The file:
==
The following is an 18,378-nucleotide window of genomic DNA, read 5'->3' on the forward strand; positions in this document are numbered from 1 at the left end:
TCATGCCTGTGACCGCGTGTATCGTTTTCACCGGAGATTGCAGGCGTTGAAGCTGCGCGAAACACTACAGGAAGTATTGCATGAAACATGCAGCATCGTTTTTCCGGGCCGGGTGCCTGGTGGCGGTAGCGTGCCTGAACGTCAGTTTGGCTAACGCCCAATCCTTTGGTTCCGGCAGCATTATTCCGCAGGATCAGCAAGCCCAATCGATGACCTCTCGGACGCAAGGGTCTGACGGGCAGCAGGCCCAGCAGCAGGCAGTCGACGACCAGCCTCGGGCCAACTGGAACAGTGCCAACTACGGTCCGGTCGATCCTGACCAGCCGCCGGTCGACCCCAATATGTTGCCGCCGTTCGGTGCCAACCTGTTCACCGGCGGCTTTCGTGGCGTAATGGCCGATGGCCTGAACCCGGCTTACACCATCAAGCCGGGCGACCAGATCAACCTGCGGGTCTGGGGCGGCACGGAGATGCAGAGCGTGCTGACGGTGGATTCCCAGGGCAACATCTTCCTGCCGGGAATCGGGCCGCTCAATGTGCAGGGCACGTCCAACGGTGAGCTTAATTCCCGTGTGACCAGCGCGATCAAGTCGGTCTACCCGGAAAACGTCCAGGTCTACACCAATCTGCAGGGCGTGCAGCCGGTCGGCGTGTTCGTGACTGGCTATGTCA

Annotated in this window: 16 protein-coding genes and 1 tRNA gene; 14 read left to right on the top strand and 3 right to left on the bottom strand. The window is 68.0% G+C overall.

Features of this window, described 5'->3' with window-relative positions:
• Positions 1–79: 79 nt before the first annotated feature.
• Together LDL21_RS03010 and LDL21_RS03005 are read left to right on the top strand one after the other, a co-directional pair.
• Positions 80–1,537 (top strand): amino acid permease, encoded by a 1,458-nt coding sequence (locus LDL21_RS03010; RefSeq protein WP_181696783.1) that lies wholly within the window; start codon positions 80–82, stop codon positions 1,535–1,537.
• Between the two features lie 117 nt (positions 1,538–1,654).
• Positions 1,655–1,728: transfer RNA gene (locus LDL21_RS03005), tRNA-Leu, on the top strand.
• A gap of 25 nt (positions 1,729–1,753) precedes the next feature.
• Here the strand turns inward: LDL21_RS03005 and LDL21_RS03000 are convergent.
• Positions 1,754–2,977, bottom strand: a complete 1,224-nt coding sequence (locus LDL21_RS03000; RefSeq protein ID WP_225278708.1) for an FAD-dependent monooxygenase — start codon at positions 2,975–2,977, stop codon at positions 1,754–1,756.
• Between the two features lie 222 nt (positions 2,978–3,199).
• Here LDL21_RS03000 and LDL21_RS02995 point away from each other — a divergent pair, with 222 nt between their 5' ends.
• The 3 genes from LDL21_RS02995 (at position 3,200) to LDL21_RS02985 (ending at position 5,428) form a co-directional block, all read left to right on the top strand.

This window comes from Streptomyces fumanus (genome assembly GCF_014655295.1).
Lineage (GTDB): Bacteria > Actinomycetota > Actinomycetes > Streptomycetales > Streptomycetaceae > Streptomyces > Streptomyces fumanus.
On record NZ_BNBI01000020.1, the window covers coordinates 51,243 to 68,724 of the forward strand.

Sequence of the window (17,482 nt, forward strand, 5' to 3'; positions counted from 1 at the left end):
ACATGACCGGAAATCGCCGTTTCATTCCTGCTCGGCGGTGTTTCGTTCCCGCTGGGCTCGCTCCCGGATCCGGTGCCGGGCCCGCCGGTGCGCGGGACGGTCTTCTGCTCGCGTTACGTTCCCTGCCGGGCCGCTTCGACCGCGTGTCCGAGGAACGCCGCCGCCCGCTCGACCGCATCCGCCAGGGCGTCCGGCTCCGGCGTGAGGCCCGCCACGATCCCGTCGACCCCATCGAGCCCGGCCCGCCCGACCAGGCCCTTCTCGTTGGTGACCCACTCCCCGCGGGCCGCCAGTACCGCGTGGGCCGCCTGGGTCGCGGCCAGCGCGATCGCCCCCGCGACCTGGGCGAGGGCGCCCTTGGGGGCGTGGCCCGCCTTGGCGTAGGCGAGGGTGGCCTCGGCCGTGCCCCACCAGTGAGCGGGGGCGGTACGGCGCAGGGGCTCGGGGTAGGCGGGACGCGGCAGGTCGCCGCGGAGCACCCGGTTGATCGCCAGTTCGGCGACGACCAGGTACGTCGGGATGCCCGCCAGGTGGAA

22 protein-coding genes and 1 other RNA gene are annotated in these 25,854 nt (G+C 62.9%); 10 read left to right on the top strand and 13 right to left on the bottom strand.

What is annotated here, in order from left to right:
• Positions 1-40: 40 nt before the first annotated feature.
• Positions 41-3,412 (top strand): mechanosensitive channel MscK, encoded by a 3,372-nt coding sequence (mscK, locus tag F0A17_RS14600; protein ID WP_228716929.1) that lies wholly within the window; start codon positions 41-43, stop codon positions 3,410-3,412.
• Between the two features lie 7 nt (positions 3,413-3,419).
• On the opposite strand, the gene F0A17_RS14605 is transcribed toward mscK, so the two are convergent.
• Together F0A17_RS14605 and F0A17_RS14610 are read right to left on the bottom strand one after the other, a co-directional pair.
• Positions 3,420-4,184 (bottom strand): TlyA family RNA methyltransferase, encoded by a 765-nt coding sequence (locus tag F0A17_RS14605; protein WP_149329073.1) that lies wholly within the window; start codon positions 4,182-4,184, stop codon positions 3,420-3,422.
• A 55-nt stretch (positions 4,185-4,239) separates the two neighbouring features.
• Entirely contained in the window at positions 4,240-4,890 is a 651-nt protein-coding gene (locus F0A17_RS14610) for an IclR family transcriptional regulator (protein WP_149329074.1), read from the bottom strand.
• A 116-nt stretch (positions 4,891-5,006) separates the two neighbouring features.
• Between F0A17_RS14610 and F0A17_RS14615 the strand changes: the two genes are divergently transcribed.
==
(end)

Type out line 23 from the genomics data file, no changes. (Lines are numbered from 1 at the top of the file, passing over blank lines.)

• Positions 1-40: 40 nt before the first annotated feature.